Be prepared for your entrance exam

Just because a task is difficult doesn’t mean it needs to be stressful. By preparing as much as possible, your entrance exam doesn’t need to cause anxiety or add stress to your life! Sandweiss Test Prep can provide you with free diagnostic testing, full length prep courses, and private tutoring  to help you prepare for your exam and put a little sanity back in the craziness of the grad school application process.

After Acceptance

Once you are accepted to graduate school, there is still plenty to do before classes begin. Here are a few tips to help you excel, whether you are fresh from undergrad or going back to school after spending time in the workforce:

Have all of your documents prepared ahead of time

Financial aid and student forms all need to  be ready to file before the semester begins. Play it safe by making an appointment with your advisor to go over your scholarship and/or loan agreement forms. Failing to have any one of these complete before the semester begins can create serious problems when starting grad school.

Review ahead of time

As an incoming student, you should be able to access the syllabi and textbooks before classes begin. Use this time to get ahead of the curve. Familiarize yourself with the major themes you’ll be studying, read over the table of contents in your textbooks and review the professor evaluations from previous students to learn what your instructors will be expecting of you.

Get organized

Organization is key both to survive grad school to use the materials you create later on in your portfolio. You will need to get your act in triple-A shape right away to stay on top of your workload and manage priorities. And in the long run, you’ll want to have everything organized in such a way that you can easily pull out your prior work when updating your portfolio or resume.

Study to learn

The point here is not to cram for the highest grade possible and then forget everything as you move on, but to learn and retain information that you will be using for the rest of your professional life. If cramming helps you to retain information, great; but remember that you are no longer studying just to ace the next test, but to prepare yourself for a career.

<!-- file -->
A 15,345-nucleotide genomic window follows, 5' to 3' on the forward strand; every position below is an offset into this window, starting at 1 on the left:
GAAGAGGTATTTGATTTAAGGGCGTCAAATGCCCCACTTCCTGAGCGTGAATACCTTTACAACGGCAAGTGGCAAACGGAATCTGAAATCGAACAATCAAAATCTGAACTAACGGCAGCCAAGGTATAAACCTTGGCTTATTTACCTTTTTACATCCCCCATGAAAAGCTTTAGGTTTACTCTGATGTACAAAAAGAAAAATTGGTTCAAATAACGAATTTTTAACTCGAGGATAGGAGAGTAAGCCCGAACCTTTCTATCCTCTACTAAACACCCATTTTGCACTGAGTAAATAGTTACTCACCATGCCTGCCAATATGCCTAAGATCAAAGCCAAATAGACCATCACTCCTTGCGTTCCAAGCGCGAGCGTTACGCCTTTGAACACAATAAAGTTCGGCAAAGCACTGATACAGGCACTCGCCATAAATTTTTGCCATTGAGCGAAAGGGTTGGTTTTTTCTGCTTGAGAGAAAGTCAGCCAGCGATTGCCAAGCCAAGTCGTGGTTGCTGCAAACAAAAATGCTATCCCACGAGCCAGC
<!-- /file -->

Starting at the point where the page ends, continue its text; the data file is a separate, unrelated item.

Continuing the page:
Whether you are wrapping up undergrad or going back to school after some time in the workforce, best of luck on your search for graduate school. We’ll be here for you when it’s time to prep for your entrance exam!

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From Kiplinger, five graduate degrees that tend to pay off in the end:

  1. M.D.    Physicians’ incomes range from about $188,000, on average, for family practitioners to more than $485,000 for orthopedic surgeons. As the population ages, job prospects for physicians will continue to be robust.
  2. Master of Public Health.    Average income: $90,970. As the health care industry changes and expands, MPHs will be increasingly sought after.
  3. Doctor of Pharmacy.    Average income (pharmacist): $106,630. We all still and will continue to need medication, as well as help navigating the changing health insurance landscape.
  4. M.B.A.    Here’s a degree that’s necessary for hiring within certain firms. Some companies will even pay for their employees to get an MBA. Job growth for business management analysts should be strong over the rest of this decade.
  5. Lawyer.    In particular, jobs at big private firms, where new lawyers earn a median annual salary of $160,000. In our supersaturated legal job market, these jobs are harder to come by than ever.

Next June, an integrated reasoning section will be introduced to the GMAT. The new section will replace one of the essays, and will be heavy on data interpretation. The test will still take three and a half hours, and the verbal and quantitative sections will remain the same.

Head over to the New York Times to try your hand at the four new question types: multi-source reasoning, graphics interpretation, two-part analysis, and sorting tables.

(And don’t forget that several b-schools are starting to accept the GRE!)